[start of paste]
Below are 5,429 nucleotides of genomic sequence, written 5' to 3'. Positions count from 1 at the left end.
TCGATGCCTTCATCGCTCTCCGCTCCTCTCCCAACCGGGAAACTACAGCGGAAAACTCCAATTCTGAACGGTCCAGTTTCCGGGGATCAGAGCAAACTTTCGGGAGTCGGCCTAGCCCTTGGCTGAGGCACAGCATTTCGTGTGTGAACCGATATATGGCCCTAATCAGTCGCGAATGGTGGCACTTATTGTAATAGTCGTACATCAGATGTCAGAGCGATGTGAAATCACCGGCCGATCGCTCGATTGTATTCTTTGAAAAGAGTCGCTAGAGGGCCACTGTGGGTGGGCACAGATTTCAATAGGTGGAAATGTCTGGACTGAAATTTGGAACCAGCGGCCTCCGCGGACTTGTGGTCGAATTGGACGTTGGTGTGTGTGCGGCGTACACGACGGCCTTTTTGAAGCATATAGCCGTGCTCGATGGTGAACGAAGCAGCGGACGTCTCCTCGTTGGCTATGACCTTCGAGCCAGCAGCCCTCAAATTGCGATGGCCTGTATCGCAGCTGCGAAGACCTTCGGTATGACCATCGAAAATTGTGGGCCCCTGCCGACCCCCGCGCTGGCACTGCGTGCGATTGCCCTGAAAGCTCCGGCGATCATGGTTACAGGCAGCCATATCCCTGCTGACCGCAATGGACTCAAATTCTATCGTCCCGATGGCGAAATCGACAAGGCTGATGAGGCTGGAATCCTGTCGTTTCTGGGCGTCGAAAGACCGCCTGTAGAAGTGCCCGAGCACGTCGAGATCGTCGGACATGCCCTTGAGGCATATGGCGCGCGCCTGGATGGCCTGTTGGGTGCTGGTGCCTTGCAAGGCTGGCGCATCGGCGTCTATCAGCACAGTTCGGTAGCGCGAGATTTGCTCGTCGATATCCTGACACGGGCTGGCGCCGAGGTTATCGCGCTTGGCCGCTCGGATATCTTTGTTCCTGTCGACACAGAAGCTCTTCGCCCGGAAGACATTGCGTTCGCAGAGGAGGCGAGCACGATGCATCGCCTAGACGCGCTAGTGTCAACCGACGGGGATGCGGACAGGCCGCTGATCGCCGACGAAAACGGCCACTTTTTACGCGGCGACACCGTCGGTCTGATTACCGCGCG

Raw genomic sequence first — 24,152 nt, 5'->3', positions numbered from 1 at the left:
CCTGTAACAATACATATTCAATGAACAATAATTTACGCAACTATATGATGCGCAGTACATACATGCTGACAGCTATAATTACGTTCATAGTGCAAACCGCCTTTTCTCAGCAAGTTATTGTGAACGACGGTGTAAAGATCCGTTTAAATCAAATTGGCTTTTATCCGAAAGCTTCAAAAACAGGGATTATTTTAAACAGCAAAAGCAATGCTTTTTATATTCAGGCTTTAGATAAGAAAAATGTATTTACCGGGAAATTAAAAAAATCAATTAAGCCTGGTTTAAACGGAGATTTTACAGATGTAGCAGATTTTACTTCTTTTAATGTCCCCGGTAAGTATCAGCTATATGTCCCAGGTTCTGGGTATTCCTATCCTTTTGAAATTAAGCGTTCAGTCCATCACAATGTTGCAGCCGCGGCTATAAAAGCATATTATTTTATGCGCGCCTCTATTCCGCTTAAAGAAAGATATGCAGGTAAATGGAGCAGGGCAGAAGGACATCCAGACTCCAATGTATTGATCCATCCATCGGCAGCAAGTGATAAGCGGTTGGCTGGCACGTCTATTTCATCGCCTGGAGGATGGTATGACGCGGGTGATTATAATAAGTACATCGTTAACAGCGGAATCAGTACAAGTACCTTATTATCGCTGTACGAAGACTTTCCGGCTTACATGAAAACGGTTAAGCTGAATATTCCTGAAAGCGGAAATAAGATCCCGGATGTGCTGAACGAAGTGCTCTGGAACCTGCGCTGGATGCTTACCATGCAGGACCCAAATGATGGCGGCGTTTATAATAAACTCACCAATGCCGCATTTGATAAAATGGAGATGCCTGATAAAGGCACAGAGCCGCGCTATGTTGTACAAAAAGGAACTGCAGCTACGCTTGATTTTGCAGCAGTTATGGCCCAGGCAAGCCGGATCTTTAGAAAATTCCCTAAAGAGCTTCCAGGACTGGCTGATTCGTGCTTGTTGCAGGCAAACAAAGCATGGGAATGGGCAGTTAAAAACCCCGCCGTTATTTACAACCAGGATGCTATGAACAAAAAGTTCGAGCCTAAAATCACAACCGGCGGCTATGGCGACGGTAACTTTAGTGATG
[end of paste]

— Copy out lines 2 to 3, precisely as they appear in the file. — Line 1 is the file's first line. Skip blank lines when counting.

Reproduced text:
TCGATGCCTTCATCGCTCTCCGCTCCTCTCCCAACCGGGAAACTACAGCGGAAAACTCCAATTCTGAACGGTCCAGTTTCCGGGGATCAGAGCAAACTTTCGGGAGTCGGCCTAGCCCTTGGCTGAGGCACAGCATTTCGTGTGTGAACCGATATATGGCCCTAATCAGTCGCGAATGGTGGCACTTATTGTAATAGTCGTACATCAGATGTCAGAGCGATGTGAAATCACCGGCCGATCGCTCGATTGTATTCTTTGAAAAGAGTCGCTAGAGGGCCACTGTGGGTGGGCACAGATTTCAATAGGTGGAAATGTCTGGACTGAAATTTGGAACCAGCGGCCTCCGCGGACTTGTGGTCGAATTGGACGTTGGTGTGTGTGCGGCGTACACGACGGCCTTTTTGAAGCATATAGCCGTGCTCGATGGTGAACGAAGCAGCGGACGTCTCCTCGTTGGCTATGACCTTCGAGCCAGCAGCCCTCAAATTGCGATGGCCTGTATCGCAGCTGCGAAGACCTTCGGTATGACCATCGAAAATTGTGGGCCCCTGCCGACCCCCGCGCTGGCACTGCGTGCGATTGCCCTGAAAGCTCCGGCGATCATGGTTACAGGCAGCCATATCCCTGCTGACCGCAATGGACTCAAATTCTATCGTCCCGATGGCGAAATCGACAAGGCTGATGAGGCTGGAATCCTGTCGTTTCTGGGCGTCGAAAGACCGCCTGTAGAAGTGCCCGAGCACGTCGAGATCGTCGGACATGCCCTTGAGGCATATGGCGCGCGCCTGGATGGCCTGTTGGGTGCTGGTGCCTTGCAAGGCTGGCGCATCGGCGTCTATCAGCACAGTTCGGTAGCGCGAGATTTGCTCGTCGATATCCTGACACGGGCTGGCGCCGAGGTTATCGCGCTTGGCCGCTCGGATATCTTTGTTCCTGTCGACACAGAAGCTCTTCGCCCGGAAGACATTGCGTTCGCAGAGGAGGCGAGCACGATGCATCGCCTAGACGCGCTAGTGTCAACCGACGGGGATGCGGACAGGCCGCTGATCGCCGACGAAAACGGCCACTTTTTACGCGGCGACACCGTCGGTCTGATTACCGCGCG

Raw genomic sequence first — 24,152 nt, 5'->3', positions numbered from 1 at the left: